into poultry

and grain farming.

Alberta Open Farm Days is a

collaborative, province-wide,

two-day event that allows

Albertans an opportunity to

experience the farm and understand

where their food comes

from.

Casey Johnson hands Logan Brewer, 3, a chick while brother Lukas

Brewer, 5, continues to admire his own feathered friend during Alberta

Open Farm Days on Sat. Aug. 17.

ECA Review/T.Huxley

Count On Us

To keep you

Healthy & Happy

CASTOR

Box 179 Castor, AB T0C 0X0

403-882-3055

fax 403-882-2349

CeWal Construction Ltd

Cecil Walgenbach

P.O. Box 32

Stettler, AB T0C 2L0

Phone: 403-742-6863

Cell: 403-741-4970

Logix Block • New Home Construction

Farm Building • Home Renovations

Well Drilling You Can Count On

Bill’s Waterwell

Services Ltd.

Pumps & Repairs

403-747-2120

drillerbill@xplornet.com

www.billswaterwellservices.com

Office: 403-747-2120

Cell: 403-396-6543

It is a backstage pass to meet

the farmer, experience

Ag-tourism in Alberta and taste

local foods direct from the

producer.

The goal of the program is to

showcase Alberta’s agriculture

and tourism industry in a fun,

engaging and

meaningful

manner for participants

of all

ages.

Open Farm

Days has taken

place in Canada

for over 10 years,

starting in the

Maritimes and

moving West.

This year,

Alberta Open

Farm Days were

held on August

17-18. This year

marks the seventh

annual

Alberta Open

Farm Days.

* Accepting New Patients

* Hygiene Services * Offer Invisalign

* Child Friendly * We direct bill

* Provide nitrous and oral sedation

Mon- Fri 8 am - 4 pm

Dr. Viral Patel,

General Dentist

4906-51 Street Stettler, Ab

t:403 742 6741 • f:403-742-2391

e: stettlerfamilydental@gmail.com

Count On Us In

Serving the Agriculture Industry

Super B Grain Hauling & Gravel Hauling

Lamontagne & Son Holdings Ltd.

403-575-5468 Coronation

3”x2”

Jim

Renschler

Construction

Ltd.

For All Your

Building Needs!

45 Years of Experience

Botha, AB

Box 22, T0C 0N0

Ph. 403-742-5034

Fax. 403-742-5311

It’s Time to Check Out...The Canadian

The Canadian Farm and Ranch Benefits Plan

Farm & Ranch Benefits Plan

Operate a Farm or Ranch?

• Prescription Drug Coverage (up to $50,000 per person per year)

• Dental Coverage (up to $2,000 per person per year)

• Out of Province/Country Travel Medical Emergency Coverage (up to

180 days per trip; no “pre-existing conditions” or “stability limitations”)

• Guaranteed Coverage for farms and ranches with qualified owners and

employees. (Guaranteed fully customizable to fit your needs.)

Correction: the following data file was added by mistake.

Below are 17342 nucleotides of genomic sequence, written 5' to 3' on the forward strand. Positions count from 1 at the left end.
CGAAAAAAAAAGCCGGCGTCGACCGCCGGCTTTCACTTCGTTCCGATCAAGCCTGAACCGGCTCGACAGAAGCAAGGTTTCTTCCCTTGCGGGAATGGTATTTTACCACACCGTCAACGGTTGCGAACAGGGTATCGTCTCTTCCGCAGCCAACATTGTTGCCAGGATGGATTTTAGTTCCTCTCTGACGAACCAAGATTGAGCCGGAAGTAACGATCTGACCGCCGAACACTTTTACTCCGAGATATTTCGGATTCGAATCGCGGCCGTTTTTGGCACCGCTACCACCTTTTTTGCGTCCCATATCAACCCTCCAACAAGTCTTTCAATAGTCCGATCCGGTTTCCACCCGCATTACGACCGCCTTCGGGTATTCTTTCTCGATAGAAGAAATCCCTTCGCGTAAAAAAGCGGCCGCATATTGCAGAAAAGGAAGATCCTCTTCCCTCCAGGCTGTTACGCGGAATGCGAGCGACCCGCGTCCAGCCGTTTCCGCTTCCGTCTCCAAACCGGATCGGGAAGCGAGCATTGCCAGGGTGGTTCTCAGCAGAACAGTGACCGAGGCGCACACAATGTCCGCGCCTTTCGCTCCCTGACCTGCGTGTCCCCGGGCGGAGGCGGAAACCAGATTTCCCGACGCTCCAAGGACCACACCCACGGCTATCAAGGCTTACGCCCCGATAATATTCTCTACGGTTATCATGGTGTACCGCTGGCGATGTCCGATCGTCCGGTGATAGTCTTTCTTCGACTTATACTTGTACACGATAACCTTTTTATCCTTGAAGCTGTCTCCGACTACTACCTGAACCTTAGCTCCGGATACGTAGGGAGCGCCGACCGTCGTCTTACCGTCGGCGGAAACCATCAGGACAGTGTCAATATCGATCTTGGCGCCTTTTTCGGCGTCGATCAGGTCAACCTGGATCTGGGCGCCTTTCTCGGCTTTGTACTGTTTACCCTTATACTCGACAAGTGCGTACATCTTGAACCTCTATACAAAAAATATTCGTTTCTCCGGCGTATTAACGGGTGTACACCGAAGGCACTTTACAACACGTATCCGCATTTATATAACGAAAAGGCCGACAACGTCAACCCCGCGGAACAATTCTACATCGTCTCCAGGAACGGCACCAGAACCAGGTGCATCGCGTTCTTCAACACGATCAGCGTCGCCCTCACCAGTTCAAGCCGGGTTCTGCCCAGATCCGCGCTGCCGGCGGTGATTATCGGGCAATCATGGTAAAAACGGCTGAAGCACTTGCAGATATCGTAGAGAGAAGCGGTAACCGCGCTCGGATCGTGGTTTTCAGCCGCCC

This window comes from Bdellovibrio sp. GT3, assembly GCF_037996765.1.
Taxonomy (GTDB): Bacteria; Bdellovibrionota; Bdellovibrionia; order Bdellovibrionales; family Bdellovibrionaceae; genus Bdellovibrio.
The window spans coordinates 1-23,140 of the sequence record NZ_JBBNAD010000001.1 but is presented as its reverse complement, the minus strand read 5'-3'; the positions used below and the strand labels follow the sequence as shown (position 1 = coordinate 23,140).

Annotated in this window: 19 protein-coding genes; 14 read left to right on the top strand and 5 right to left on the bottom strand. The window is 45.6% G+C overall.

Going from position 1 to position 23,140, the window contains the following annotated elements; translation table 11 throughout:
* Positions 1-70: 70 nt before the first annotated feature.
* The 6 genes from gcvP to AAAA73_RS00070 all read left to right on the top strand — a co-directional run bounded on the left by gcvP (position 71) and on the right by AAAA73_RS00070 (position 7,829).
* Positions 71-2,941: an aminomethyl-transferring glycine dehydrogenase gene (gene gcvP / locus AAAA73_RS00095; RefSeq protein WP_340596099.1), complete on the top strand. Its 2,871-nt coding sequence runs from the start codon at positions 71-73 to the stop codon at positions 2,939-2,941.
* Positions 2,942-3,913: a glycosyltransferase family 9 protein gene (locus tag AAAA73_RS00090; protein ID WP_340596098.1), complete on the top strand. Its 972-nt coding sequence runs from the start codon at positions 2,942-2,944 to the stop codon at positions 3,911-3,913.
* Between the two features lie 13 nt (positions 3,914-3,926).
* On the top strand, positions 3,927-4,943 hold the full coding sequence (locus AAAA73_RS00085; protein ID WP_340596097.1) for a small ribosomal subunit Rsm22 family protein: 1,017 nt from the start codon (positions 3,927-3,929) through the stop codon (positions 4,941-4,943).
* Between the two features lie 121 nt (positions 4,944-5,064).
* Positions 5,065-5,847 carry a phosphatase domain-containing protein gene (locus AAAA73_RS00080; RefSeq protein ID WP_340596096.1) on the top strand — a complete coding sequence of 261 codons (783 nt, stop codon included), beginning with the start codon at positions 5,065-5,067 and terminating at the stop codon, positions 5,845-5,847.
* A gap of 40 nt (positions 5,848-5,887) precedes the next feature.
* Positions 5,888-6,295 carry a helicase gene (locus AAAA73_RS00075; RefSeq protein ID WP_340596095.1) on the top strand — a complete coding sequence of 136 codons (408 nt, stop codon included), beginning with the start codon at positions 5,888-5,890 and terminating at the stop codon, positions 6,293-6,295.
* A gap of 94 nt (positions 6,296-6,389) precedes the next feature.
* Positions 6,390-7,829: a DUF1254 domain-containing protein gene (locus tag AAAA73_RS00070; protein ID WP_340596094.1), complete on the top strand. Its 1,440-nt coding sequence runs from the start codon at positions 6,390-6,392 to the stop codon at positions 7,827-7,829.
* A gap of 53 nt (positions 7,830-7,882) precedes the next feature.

• Also available to operations as small as one person. NEW! Includes 30 Day Travel

Insurance.

• Safe • Smart• Stable (fully-pooled means you are protected from high renewals

due to high claims).

Blocksom Financial Services

terry@ipchanna.ca

Hanna, AB

Chamber Of Commerce Group Insurance Plan

Quality structures to meet all your needs.

UFA.com/Quote

403-854-2136

farmersbenefits.ca


14 A ugust 22'19 HANNA/CORONAt ION/stE ttLER, AB. ECA REVIEW

Count On Us

for everything on your farm

You Can Count on

Dallas Ellerby

Your Farm & Ranch Specialist

403.578.8105

cancow@xplornet.com

www.greaterpropertygroup.com

Greater Property Group

RUSSELL’S HAULING LTD.

Donalda, AB.

Russell Speed 403 740 5518

AG & INDUSTRIAL EQUIPMENT HAULING

the Bashaw Agricultural show Committee held the Bashaw All Breeds

Program at the Bashaw Ag society grounds from Aug. 14-17, 2019.

Peewees as early as six-years-old competed in elevated competition

in the categories of showmanship, judging and grooming.

ECA Review/Terri Huxley

Erskine Auto Electric

403-742-5185

Starting & Charging System Specialists

You Can

Count On:

Starter, Alternator & Generator Repair





42 years of electrical excellence Serving Western Canada since 1976

Bill & Yvonne Dyer

Erskine, AB

You Can

Count On

Call Mike

780-385-4664

Don’t Let The Winds Bother You!

Bin Anchors

Petro-Canada Fuel & Lubricants

Hardisty Bulk Sales &

Coronation Bulk Sales

Commercial· Agricultural· Industrial · Oil & Gas Industry

CORONATION OFFICE

403.578.3551

403. 578.8217 CELL

Wes Hillmer, Manager

HARDISTY OFFICE

780.888.3555

wes@dreverag.com

Propane - FLAMAN Rentals - Nutrena Minerals

Gallagher Fencing - HI Hog/Morand Livestock Equipment

Family Owned

and Operated

J.T. Auto Body Ltd.

4606-40 St,

Stettler, AB

403.742.2869

www.jtautobody.ca

You Can Count On

JEFF M.FAUPEL, CPA, CA

MONICA N. FAUPEL, CPA, CA

Three Hills - Tues.

Coronation - Wed.

Oyen - Mon. (by Appointment)

HANNA - 410 2nd Avenue West

800-267-5601

CANMORE - Unit 103B, 1205 Bow

Valley Trail • 403-675-3300

Galen Wiebe

PH 403.742.4101 / 800.949.9052

FX 866.305.5686

galen@railsidedesign.com

Bay 2, 4905-44 Ave,

Stettler, AB T0C 2L0

www.railsidedesign.com

TK Ranch

Custom Meat Processing

Now

Open!

Located south of Coronation, AB

Low stress handling - Quality cutting

and vacuum packaging - You’ll always

get your own meat back & we won’t

mix your trim with others